Bellows, a cheap fez and a fake elixir
Civil War items from Camp Chase.
Believe it or not, fast food and baseball hand signals have something in common. And it’s what also connects kindergarten, ATMs, the bar code, NFL football, Xerox copies, commercial airliners and curbside trash pickup. Every one of these originated, in some way or another, in Columbus, according to Jeff LaFever, executive director of the Columbus Historical Society (CHS). In addition, the home of the Buckeyes also is the home of the first mobile cement mixer, and where women could vote locally years before they won the right to cast a ballot nationally.
All of this is part of the history collected, preserved, shared and celebrated by CHS. The nonprofit, founded by enthusiasts in 1990, is run by volunteers and two part-time paid employees (LaFever and his associate director). Long located in a small space on Jefferson Avenue, CHS has a new headquarters. On Feb. 14, as part of the city’s 200th birthday celebration, Mayor Mike Coleman cut the inaugural red ribbon on the society’s new home at COSI.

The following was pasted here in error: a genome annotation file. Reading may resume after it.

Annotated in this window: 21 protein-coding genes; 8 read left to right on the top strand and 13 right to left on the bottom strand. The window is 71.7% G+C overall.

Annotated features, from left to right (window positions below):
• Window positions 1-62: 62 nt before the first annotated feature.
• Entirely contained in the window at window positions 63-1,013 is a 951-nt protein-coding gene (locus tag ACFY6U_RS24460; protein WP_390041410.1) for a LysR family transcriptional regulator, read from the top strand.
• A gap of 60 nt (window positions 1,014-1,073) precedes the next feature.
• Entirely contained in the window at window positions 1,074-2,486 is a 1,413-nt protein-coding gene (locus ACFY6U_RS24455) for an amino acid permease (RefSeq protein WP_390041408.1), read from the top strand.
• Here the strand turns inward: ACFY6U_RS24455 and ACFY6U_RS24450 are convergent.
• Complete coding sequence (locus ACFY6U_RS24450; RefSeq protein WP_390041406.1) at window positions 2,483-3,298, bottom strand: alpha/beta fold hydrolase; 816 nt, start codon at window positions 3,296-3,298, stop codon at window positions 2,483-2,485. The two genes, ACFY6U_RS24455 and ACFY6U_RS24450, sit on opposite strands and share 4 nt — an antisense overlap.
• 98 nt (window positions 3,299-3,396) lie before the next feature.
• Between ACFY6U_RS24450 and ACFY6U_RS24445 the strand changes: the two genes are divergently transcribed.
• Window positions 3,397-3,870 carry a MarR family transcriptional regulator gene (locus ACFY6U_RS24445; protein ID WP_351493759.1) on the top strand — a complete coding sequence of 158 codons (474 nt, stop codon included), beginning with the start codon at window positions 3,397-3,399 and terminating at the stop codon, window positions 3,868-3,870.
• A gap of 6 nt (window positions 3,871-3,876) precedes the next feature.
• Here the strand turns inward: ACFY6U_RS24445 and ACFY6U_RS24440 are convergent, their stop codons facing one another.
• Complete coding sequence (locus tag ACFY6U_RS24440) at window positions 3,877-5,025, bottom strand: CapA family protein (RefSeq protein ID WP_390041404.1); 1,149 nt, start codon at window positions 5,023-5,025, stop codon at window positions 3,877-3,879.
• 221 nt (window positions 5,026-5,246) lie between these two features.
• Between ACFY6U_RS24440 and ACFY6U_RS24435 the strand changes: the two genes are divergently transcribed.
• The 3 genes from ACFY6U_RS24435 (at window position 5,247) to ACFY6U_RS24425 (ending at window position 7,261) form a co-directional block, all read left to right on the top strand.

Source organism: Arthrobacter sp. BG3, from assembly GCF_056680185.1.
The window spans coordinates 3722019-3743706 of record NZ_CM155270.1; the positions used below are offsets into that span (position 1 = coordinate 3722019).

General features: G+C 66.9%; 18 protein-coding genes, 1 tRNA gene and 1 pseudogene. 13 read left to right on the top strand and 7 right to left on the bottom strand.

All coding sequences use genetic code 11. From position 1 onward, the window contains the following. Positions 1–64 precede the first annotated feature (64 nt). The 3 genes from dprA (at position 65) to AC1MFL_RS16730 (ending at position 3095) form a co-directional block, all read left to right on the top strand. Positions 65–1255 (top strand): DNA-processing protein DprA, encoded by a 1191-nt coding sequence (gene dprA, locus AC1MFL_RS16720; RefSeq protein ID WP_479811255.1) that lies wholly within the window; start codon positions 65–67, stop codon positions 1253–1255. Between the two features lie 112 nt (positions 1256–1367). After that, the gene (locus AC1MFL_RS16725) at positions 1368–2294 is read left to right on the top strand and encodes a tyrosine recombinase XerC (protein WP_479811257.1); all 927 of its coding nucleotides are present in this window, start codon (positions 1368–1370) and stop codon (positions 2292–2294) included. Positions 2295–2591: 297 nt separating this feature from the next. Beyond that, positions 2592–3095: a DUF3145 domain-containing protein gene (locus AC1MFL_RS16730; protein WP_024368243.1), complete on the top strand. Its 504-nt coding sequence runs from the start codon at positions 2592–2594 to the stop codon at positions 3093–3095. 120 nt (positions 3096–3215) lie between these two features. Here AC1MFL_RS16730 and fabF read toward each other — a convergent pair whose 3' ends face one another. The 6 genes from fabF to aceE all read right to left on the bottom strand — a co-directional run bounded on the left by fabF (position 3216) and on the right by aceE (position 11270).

For CHS, the new space means more than triple the exhibition area and increased visibility. Previously averaging 1,000 annual visitors, it now has the potential to reach the 500,000 or so that walk through the doors of COSI every year. To top things off, on that opening day, the Columbus Foundation surprised members with a one-time, unsolicited Bicentennial Leadership Award—and a check for $100,000.
The society’s inaugural exhibit covers Columbus’s first 100 years (1812-1912). It features artifacts, images and text, as well as an interactive quiz and a wall-sized moving montage. While the society does maintain a collection, most artifacts come by loan. They range from a $10,000 Adena pot, care of the Ohio Historical Society, to a turn of the century fez that, to CHS member Doug Motz, is “priceless,” though he did pick it up for $7.50 at a recent antique sale.
Motz, the society’s president, says his favorite Columbus story involves Fidel Castro, shopping, a death threat and a brazen desk clerk with a penchant for salty language. The story unfolds at a Columbus hotel, one built, unfortunately, in 1917—five years beyond the purview of the current exhibit. Be sure to look for it in the next one. Opening after Labor Day, the second bicentennial exhibit will tell the story of Columbus from 1912 to 2012. Meanwhile, here’s a bit of what’s on the walls right now.
With a new space in COSI, the Columbus Historical Society has a few more stories to tell. Here is a bit of what's on the walls right now.